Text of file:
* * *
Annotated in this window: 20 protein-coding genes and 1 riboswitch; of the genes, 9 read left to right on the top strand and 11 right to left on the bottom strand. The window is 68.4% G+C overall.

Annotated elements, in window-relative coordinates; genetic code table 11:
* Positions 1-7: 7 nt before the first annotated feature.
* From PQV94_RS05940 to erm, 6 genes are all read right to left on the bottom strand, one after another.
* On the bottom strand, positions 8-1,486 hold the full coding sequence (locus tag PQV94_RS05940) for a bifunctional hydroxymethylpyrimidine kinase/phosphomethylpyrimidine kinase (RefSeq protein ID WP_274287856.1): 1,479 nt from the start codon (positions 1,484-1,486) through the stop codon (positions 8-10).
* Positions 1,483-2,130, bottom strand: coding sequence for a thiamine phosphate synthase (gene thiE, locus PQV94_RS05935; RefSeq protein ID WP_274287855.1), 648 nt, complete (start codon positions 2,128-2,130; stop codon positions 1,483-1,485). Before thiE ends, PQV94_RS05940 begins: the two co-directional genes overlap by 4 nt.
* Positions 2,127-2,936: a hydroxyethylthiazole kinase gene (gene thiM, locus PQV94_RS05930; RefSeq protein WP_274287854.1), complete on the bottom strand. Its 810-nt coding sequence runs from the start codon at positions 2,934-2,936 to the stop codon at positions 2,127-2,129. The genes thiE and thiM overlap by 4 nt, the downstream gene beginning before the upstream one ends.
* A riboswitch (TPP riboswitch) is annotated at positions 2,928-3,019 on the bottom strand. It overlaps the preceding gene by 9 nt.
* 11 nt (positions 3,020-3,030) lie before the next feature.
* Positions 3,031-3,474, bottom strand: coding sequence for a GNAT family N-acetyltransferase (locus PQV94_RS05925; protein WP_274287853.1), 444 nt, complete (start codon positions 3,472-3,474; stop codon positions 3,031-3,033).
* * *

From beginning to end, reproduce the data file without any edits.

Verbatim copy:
Annotated in this window: 20 protein-coding genes and 1 riboswitch; of the genes, 9 read left to right on the top strand and 11 right to left on the bottom strand. The window is 68.4% G+C overall.

Annotated elements, in window-relative coordinates; genetic code table 11:
* Positions 1-7: 7 nt before the first annotated feature.
* From PQV94_RS05940 to erm, 6 genes are all read right to left on the bottom strand, one after another.
* On the bottom strand, positions 8-1,486 hold the full coding sequence (locus tag PQV94_RS05940) for a bifunctional hydroxymethylpyrimidine kinase/phosphomethylpyrimidine kinase (RefSeq protein ID WP_274287856.1): 1,479 nt from the start codon (positions 1,484-1,486) through the stop codon (positions 8-10).
* Positions 1,483-2,130, bottom strand: coding sequence for a thiamine phosphate synthase (gene thiE, locus PQV94_RS05935; RefSeq protein ID WP_274287855.1), 648 nt, complete (start codon positions 2,128-2,130; stop codon positions 1,483-1,485). Before thiE ends, PQV94_RS05940 begins: the two co-directional genes overlap by 4 nt.
* Positions 2,127-2,936: a hydroxyethylthiazole kinase gene (gene thiM, locus PQV94_RS05930; RefSeq protein WP_274287854.1), complete on the bottom strand. Its 810-nt coding sequence runs from the start codon at positions 2,934-2,936 to the stop codon at positions 2,127-2,129. The genes thiE and thiM overlap by 4 nt, the downstream gene beginning before the upstream one ends.
* A riboswitch (TPP riboswitch) is annotated at positions 2,928-3,019 on the bottom strand. It overlaps the preceding gene by 9 nt.
* 11 nt (positions 3,020-3,030) lie before the next feature.
* Positions 3,031-3,474, bottom strand: coding sequence for a GNAT family N-acetyltransferase (locus PQV94_RS05925; protein WP_274287853.1), 444 nt, complete (start codon positions 3,472-3,474; stop codon positions 3,031-3,033).